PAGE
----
2. Annotating it with @SecurityFilter. The annotation value will define the name of the filter that can be used in filter chains.

Consider a filter that always returns HTTP response code 418:

@SecurityFilter("teapot")
public class TeapotFilter implements Filter {
    @Override
    public void init(FilterConfig filterConfig) throws ServletException {
        // nothing to do
    }

    @Override
    public void doFilter(ServletRequest request, 
                         ServletResponse response, 
                         FilterChain chain) throws IOException, ServletException {
        ((HttpServletResponse)response).sendError(418);
    }

    @Override
    public void destroy() {
        // nothing to do
    }
}

You can use this filter like this:

security:
  web:
      urls:
        -
          pattern: /teapot
          filters: teapot

When a subject access the /teapot URL, an HTTP response code 418 will be returned. To create advanced security filters, you can extend existing Shiro security filters, or use them as models.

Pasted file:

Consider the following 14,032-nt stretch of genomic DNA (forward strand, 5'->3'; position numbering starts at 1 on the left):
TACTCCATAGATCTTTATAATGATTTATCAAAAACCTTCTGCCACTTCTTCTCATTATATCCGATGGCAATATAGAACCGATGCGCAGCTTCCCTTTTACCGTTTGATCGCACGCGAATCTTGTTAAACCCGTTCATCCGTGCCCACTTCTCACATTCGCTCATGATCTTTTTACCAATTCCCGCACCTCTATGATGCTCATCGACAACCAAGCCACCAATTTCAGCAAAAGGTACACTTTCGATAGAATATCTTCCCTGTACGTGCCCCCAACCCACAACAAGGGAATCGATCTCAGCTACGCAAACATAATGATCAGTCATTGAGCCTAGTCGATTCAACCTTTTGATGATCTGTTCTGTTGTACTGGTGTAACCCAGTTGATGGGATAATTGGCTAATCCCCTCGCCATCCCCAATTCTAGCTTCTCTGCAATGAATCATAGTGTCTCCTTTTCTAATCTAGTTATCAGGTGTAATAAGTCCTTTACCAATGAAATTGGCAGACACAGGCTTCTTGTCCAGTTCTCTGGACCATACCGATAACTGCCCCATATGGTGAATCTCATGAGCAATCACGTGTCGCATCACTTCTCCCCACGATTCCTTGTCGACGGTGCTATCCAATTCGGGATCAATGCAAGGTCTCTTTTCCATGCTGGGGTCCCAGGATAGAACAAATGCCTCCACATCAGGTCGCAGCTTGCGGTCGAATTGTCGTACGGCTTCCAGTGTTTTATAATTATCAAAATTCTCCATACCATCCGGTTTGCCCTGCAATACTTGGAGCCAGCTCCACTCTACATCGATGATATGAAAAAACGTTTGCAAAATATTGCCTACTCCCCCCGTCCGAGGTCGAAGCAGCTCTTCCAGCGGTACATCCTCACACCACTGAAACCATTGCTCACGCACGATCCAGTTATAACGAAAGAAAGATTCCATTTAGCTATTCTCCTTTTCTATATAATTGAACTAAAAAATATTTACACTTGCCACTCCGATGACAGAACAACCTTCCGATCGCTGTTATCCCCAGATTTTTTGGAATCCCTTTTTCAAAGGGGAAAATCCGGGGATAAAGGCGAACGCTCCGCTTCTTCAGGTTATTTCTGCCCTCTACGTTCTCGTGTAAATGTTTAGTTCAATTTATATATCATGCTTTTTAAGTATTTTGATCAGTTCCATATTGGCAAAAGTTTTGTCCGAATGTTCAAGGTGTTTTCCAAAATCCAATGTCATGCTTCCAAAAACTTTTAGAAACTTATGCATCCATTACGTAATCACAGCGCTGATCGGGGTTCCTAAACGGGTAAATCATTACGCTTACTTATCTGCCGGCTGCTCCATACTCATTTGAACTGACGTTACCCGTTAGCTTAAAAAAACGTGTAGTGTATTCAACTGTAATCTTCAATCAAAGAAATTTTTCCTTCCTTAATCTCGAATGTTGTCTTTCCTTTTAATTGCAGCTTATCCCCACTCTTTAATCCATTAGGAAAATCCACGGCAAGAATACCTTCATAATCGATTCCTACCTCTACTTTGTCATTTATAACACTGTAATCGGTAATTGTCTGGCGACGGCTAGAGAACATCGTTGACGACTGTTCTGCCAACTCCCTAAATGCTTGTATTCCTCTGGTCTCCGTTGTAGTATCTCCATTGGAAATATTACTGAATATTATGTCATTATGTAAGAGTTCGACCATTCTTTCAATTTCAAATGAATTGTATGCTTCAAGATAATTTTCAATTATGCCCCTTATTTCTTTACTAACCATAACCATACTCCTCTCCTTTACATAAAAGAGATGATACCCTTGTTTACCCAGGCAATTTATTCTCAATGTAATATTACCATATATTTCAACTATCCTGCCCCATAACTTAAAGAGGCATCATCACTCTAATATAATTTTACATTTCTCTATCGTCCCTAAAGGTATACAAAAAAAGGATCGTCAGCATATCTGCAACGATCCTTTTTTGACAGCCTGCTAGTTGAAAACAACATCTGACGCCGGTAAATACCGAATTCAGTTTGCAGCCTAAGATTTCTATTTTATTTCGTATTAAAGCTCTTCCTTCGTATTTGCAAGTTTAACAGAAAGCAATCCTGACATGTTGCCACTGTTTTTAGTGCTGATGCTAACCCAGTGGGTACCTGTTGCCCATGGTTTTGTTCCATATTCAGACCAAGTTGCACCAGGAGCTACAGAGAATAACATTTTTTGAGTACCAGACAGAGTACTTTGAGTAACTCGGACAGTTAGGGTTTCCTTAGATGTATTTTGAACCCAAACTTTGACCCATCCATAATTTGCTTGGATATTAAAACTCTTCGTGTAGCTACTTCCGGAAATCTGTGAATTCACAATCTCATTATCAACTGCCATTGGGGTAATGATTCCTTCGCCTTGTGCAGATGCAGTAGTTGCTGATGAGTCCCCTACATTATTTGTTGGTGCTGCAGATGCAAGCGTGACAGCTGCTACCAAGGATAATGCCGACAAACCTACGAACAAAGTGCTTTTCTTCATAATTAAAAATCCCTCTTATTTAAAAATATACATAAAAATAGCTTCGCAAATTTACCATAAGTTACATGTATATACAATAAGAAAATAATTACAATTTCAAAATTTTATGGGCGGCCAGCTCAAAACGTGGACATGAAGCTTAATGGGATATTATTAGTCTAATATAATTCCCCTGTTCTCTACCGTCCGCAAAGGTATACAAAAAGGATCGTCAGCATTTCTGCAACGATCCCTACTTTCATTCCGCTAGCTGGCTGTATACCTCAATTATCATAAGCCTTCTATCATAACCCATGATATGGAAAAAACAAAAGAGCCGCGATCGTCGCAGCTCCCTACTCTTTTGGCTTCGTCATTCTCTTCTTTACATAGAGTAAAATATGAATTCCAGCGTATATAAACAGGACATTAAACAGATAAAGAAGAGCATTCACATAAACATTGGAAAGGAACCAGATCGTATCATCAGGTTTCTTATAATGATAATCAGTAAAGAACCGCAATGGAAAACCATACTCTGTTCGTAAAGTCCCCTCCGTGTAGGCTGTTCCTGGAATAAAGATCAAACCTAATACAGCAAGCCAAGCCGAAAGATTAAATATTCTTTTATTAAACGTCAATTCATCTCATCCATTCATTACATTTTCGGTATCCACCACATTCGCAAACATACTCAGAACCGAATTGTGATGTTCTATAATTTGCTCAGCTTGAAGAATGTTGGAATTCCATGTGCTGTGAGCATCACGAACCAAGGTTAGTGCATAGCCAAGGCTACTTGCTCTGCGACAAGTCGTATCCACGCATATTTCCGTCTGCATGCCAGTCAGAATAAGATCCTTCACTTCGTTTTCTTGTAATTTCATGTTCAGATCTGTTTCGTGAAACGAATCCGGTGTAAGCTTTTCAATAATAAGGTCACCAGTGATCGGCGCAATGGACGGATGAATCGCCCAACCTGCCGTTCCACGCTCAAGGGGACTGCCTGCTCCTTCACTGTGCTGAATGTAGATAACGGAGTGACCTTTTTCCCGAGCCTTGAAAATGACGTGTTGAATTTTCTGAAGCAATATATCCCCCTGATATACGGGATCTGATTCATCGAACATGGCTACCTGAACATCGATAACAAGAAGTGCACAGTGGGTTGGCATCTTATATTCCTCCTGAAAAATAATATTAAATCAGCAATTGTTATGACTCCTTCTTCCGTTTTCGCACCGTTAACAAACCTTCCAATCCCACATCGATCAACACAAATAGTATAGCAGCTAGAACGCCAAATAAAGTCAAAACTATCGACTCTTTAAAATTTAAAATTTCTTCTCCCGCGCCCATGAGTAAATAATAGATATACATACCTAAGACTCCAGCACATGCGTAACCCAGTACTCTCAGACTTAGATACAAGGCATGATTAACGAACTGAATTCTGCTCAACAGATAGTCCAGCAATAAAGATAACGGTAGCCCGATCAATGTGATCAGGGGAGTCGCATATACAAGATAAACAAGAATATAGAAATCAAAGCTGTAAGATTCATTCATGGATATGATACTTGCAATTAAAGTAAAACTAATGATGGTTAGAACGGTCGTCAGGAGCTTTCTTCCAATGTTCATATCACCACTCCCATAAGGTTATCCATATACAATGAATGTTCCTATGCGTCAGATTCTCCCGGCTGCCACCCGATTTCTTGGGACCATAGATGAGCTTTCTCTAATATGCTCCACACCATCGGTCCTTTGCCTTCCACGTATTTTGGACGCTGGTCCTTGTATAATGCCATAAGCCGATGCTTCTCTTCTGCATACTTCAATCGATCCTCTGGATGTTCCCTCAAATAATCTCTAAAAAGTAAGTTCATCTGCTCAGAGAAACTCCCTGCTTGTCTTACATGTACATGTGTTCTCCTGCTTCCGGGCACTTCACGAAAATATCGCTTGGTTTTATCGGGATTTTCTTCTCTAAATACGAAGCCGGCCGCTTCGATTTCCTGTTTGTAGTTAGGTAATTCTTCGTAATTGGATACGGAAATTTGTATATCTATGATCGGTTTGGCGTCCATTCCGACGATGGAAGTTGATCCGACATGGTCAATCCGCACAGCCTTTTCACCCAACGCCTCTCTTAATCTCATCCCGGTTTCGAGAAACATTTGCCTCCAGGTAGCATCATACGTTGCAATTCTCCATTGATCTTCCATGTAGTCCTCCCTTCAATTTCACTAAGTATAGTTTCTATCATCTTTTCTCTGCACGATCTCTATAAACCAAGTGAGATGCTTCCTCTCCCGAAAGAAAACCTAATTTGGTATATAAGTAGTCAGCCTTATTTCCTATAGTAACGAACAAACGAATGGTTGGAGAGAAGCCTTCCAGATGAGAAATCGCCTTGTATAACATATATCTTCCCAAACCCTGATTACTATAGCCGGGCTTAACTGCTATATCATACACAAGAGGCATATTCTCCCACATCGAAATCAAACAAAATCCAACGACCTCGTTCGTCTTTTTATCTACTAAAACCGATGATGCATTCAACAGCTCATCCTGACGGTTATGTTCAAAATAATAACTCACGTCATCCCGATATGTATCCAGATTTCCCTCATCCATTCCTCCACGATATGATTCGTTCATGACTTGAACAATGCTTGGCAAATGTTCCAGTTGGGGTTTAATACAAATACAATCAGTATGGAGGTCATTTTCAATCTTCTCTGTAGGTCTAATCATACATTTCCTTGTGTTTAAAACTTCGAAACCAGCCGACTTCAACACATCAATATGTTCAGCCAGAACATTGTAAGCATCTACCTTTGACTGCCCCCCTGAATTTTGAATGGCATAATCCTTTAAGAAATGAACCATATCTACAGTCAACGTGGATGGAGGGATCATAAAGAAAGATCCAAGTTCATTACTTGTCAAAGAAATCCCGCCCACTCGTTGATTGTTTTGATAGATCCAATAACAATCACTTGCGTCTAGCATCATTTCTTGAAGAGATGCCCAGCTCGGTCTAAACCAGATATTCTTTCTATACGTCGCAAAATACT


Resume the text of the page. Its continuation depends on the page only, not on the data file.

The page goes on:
Example

Consider the following configuration:

security:
  web:
      urls:
        -
          pattern: /static/**
          filters: anon
        -
          pattern: /api/users
          filters: [ ssl, authcBasic, 'rest[users]' ]
        -
          pattern: /api/**
          filters: [ authcBasic, 'roles[normal]' ]
        -
          pattern: /**
          filters: authcBasic

This gives the following HTTP security policy:

  • Anything served under /static can be accessed anonymously.
  • The /api/users resource can only be accessed by authenticated subjects in HTTPS with the users:<action> permission, where <action> is dependent upon the HTTP method used (see the rest filter above for details).
  • Anything else served under /api can only be accessed by authenticated subjects with the basic application-role.
  • All others URLs can only be accessed by authenticated subjects.
  • In this example, authentication is handled with the Basic Authentication scheme.